Warren Buffett once said, “Only when the tide goes out do you discover who has been swimming naked.”
While his remark may have originally been a comment on how economic downturns inevitably reveal which companies have been taking excessive financial risks, it’s equally applicable to individuals with regard to their personal financial planning and investment management.
The first six months of 2020 saw the advent of the worst global public health crisis in over a century—since the 1918 influenza pandemic. In response, the world locked down, putting the economy into a kind of medically induced coma.
In this country, the immediate effects were a savage and nearly instantaneous economic recession, accompanied by record unemployment and the fastest, deepest collapse in stock prices in living memory. Confoundingly, the market then posted its best 50 days in history. On Aug. 31, 2020, the S&P 500 closed at 3,500—representing an 8.3% year-to-date gain (excluding dividends). From its March 23, 2020 low closing value, the S&P 500 has gained about 58% (total return, including dividends) and set seven all-time closing highs.
If challenges effectively shine light on the cracks in any system, this pandemic has been peerless as a real-life stress test for every aspect of personal finance, including behavioral responses to very real and understandable panic. How did you fare?
The changes you did or did not make to your portfolio in the weeks before and after April Fool’s Day likely render a reliable assessment of your behavioral temperament as it relates to investments.
Consider this sharp difference. Investors who sold all their stocks on or before April Fool’s Day most likely have not gotten back into the market, so they are now about 40-50% permanently worse off—because they sold—compared to investors who did nothing and only experienced a temporary decline in value. The former group should heed Marcus Aurelius’ advice: “If you seek tranquility, do less.”
The real risk for equity investors is not volatility; it’s their own emotional response to volatility. We all have an innate tendency to interpret large temporary declines in the market as the beginning of the end. And when we panic, we tend to flee. This is the perfect example of how investor behavior—not investment performance—actually drives the financial outcomes that most investors experience.
Your Portfolio Is Only the Tip of the Iceberg
The principle of simplification requires that any big idea one wishes to impart must be communicated very simply, such that it has an unmistakably clear essence. In the realm of real-world lifetime investment success, defined properly as the achievement of one’s financial goals, there are three—and only three—determinants that truly matter: financial planning, asset allocation, and behavior. Everything else is commentary.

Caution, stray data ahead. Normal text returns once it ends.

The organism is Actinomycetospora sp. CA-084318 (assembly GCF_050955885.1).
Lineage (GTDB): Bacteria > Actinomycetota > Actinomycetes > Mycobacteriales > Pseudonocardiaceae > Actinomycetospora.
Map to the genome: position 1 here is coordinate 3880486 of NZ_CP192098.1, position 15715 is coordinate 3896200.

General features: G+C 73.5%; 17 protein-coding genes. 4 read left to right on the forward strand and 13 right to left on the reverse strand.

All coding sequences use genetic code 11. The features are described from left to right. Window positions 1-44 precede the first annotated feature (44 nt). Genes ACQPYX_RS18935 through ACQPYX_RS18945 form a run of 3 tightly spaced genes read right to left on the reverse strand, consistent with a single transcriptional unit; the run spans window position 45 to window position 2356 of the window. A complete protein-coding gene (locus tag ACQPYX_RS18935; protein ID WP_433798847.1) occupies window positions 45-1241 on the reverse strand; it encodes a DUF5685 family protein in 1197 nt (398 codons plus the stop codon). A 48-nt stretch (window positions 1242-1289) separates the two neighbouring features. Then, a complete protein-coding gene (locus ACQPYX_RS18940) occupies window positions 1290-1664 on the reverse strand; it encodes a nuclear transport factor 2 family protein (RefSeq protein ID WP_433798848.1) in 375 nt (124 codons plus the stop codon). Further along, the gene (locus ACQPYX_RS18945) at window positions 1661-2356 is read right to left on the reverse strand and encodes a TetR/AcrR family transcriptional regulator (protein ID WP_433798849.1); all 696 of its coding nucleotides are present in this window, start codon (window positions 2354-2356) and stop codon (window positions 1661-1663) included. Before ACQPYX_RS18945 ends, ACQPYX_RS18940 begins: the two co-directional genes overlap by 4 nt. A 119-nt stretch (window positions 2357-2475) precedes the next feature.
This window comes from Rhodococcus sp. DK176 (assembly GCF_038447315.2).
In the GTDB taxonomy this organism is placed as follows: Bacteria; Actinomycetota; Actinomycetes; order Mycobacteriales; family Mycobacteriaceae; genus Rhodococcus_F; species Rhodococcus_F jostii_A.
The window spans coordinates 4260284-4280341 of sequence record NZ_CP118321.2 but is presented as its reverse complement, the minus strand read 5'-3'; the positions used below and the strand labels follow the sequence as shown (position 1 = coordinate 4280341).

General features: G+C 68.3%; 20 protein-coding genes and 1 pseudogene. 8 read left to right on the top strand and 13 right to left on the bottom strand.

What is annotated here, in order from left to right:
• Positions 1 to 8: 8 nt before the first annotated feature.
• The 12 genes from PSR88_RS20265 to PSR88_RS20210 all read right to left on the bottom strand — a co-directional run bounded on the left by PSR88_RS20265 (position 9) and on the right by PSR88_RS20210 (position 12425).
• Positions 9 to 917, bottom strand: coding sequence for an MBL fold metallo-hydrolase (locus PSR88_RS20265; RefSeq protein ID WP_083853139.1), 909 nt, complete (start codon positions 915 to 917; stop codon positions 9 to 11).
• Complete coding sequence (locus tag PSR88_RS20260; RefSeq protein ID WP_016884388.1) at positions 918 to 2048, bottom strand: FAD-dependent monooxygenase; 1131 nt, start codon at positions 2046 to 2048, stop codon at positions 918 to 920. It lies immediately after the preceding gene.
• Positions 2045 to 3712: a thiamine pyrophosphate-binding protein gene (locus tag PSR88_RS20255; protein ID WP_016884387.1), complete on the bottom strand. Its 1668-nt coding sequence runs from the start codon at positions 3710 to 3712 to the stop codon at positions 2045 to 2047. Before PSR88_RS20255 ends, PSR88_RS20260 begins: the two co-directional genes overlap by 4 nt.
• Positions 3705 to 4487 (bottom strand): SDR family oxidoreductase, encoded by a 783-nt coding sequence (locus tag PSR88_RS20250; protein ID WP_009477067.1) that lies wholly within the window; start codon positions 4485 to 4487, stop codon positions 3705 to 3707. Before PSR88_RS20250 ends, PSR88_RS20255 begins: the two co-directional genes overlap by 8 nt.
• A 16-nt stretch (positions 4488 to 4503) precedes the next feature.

Additionally, you must understand and embrace the mindset that your portfolio is the medium to fund your plan so you can achieve your financial goals.
Just as an airplane requires a flight plan to safely reach its destination, affluent families need comprehensive date- and dollar-specific financial plans to successfully complete their multidecade or transgenerational financial journeys. Although financial planning is relatively simple in concept, the execution can often be confusing and complex.
The Checklist Manifesto
When staff at Johns Hopkins instituted a simple five-item checklist for inserting IV lines, they dramatically reduced the number of infections associated with the procedure. Since then, consistent implementation of similar checklists for various procedures in hospitals around the country has saved countless lives. As surgeon Atul Gawande explains in The Checklist Manifesto, using checklists for safety is not a new concept; the aviation industry has done it for many years. Establishing standard procedures backed by research and formulated as checklists helps people remember to do all the right things.
In that spirit, we have created a compact checklist to help prevent you from forgetting anything important in your financial planning.
Financial Uncertainty Preparedness Checklist
Knowing you are well-prepared for any eventuality can relieve a great deal of stress during times of crisis. Our Financial Uncertainty Preparedness Checklist outlines more than 40 actions you and your financial adviser should take to ensure that there are no dangerous gaps in your financial plan. Please feel free to share this checklist with any friends or family members who may be feeling uneasy about their financial plans right now.
Throughout the checklist, you’ll see icons identifying relevant Keating 101 Series briefings (sample: Social Security 101). Each 4-page briefing is highly visual and answers a common financial planning question clearly and succinctly. If you’d like to receive any of these briefings or arrange a consultation with us, just ask.
Once you’ve completed the checklist and taken remedial actions as necessary, you’ll rest easy knowing that you are on track to achieve your financial goals.